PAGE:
Jon Teitel continues our season preview series by chatting with Houston Baptist coach Ron Cottrell about being named named NAIA national COY.
You have two juniors, one grad student, and no seniors on your roster, and you also lost your leading scorer from last year (Art Bernardi): is this team built to win now or do you think this is going to be a rebuilding year? We have a team with the mindset and ability to win now and they have the work ethic and desire to do so. We will go through our lumps early on but I think we might be able to make a run similar to last year (winning 10 of our final 13 games). How quickly we can come together and adapt to a new league is really an unknown, but we are really excited to be in the Southland Conference.
Your non-conference road schedule includes trips to Texas Tech, Texas, Michigan, and DePaul. Which of these four games do you feel will present your biggest test? We also go to South Alabama, Southern Miss, and Wright State, so it is our toughest schedule across the board during my time here, there are no easy games. Our guys are not shying away from it at all: we played Michigan pretty well a few years ago, but I know that this is not the same Michigan team.
What are your expectations for the upcoming season? I am like any other coach so I do not like to put any concrete goals out there. If we continue to grow and play our best basketball in February, then we will be on the right track.
You are known for your up-tempo offense and pressure defense, which you learned you’re your mentor Nolan Richardson. What made him such a great coach, and what was the most important thing that you ever learned from him? I did get a lot of my philosophy from him, as well as how to deal with student-athletes. He is a man who is passionate about everything he does and compassionate about everyone around him. He really cared about who his players were as individuals. We want to run and play fast, which was ingrained in me from my time with Coach Richardson.
In the 1989 NCAA tourney as an assistant to Coach Richardson at Arkansas your team shot 58% in a 120-101 win over Loyola Marymount. What was it like to face that legendary team led by Hank Gathers and Bo Kimble (each of whom had a double-double)? Those are unbelievable memories: I remember both teams going up and down the court and never knowing when it was going to end! They were so skilled at shooting the ball, whereas we tried to create havoc: it was a meeting of two very different styles.
In the 1990 NCAA tourney Todd Day scored 25 points including a layup after rebounding his own miss with two seconds left in a two-point win over Dayton. Where does that rank among the most clutch shots you have ever seen? I have had a few that I remember, but since that shot was to win an NCAA tourney game it certainly ranks in the top three or four. Todd was such a special player and does not get the credit he deserves. He is still a really good friend.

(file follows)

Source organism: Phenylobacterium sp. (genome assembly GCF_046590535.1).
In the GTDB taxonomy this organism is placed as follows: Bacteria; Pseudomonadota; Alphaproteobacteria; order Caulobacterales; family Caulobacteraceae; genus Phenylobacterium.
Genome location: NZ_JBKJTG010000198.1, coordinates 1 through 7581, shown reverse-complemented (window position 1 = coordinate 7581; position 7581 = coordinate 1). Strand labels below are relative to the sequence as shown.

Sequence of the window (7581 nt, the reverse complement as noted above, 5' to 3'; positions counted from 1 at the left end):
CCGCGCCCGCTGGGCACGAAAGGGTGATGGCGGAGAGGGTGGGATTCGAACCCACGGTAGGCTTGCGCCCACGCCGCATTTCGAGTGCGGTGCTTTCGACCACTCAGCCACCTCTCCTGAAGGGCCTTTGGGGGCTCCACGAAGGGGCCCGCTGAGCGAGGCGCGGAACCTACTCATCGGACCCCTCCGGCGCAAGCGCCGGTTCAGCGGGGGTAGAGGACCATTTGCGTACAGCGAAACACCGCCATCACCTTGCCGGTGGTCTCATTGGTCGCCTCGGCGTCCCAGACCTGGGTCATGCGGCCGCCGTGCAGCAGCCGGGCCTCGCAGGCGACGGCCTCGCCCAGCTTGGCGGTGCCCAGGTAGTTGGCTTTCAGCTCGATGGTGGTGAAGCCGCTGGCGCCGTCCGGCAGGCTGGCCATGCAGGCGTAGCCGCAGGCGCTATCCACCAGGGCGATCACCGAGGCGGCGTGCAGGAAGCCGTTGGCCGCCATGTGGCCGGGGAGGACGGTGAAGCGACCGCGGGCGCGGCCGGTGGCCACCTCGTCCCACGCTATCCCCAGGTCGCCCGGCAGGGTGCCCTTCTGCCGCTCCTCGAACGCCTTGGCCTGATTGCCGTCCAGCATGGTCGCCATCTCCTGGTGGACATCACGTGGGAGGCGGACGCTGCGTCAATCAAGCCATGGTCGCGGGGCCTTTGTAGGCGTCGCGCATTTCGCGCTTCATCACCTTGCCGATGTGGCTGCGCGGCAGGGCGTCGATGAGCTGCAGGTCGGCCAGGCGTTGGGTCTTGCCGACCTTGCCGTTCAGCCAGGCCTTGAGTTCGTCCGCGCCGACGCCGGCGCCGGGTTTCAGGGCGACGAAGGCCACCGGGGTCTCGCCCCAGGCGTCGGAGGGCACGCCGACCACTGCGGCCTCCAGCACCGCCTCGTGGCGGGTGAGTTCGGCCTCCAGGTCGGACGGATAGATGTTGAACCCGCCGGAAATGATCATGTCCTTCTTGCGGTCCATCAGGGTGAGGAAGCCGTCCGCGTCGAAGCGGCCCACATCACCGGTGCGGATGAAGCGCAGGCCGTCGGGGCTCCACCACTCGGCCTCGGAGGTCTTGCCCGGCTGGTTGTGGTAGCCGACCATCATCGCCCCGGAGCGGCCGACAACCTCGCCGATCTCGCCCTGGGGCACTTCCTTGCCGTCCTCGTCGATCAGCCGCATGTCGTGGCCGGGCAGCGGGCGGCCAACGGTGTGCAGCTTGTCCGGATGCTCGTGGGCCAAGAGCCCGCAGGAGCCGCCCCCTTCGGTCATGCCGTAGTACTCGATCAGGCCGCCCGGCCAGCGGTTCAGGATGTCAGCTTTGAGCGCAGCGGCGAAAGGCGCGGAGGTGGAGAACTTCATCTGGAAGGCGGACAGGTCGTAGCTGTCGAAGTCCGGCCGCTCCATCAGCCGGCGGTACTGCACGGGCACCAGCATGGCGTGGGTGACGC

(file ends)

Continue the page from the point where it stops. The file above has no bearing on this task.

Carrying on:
Lenzie Howell scored 21 points in a three-point win over conference-rival Texas, how big of a home-court advantage did the Longhorns have in Dallas? There was not that big of an advantage. Reunion Arena was known as “Barnhill South” because our fans traveled really well to the conference tourney which was hosted there. We had beaten the Longhorns three times earlier that season, and I was so happy that we were able to beat them a fourth time.
From 1998-2007 as head coach at Houston Baptist you made 10 straight trips to the NAIA tourney, how were you able to remain so successful for such a long stretch of time? There are a lot of reasons. We had a great tradition at a school that had been to an NCAA tourney and had many players go pro, so there was a passion for basketball on our campus. We turned that into a home-court advantage and have strong support from our administration. You can only win so many games as a coach: you need a whole community across the board who has a desire for you to be truly successful.
In 2003 you went 31-3 (including a 25-game winning streak), scored 100.4 PPG, and were named NAIA national COY. What did it mean to you to win such an outstanding individual honor? The honor was a product of having an unbelievable team: every guy knew his exact role as to what it would take to win games. It did not hurt to have national POY Rod Nealy(!), but there was no jealousy because the rest of the guys just fed off of his humble personality.
In 2009 your program made the leap from NAIA to D-1, what is the biggest difference between the two levels? I jokingly say that the difference is 3” at every position! The game is still played and coached the same way, just with bigger and stronger athletes.
You also spent 15 years as athletic director: how were you able to balance the two gigs simultaneously? It was certainly an effort in setting priorities and knowing that every day would be jam-packed. I had great staff on both sides: the coaches in our other sports knew that I would have to focus on my team during basketball season, and my assistant coaches could take care of things when I had to step away.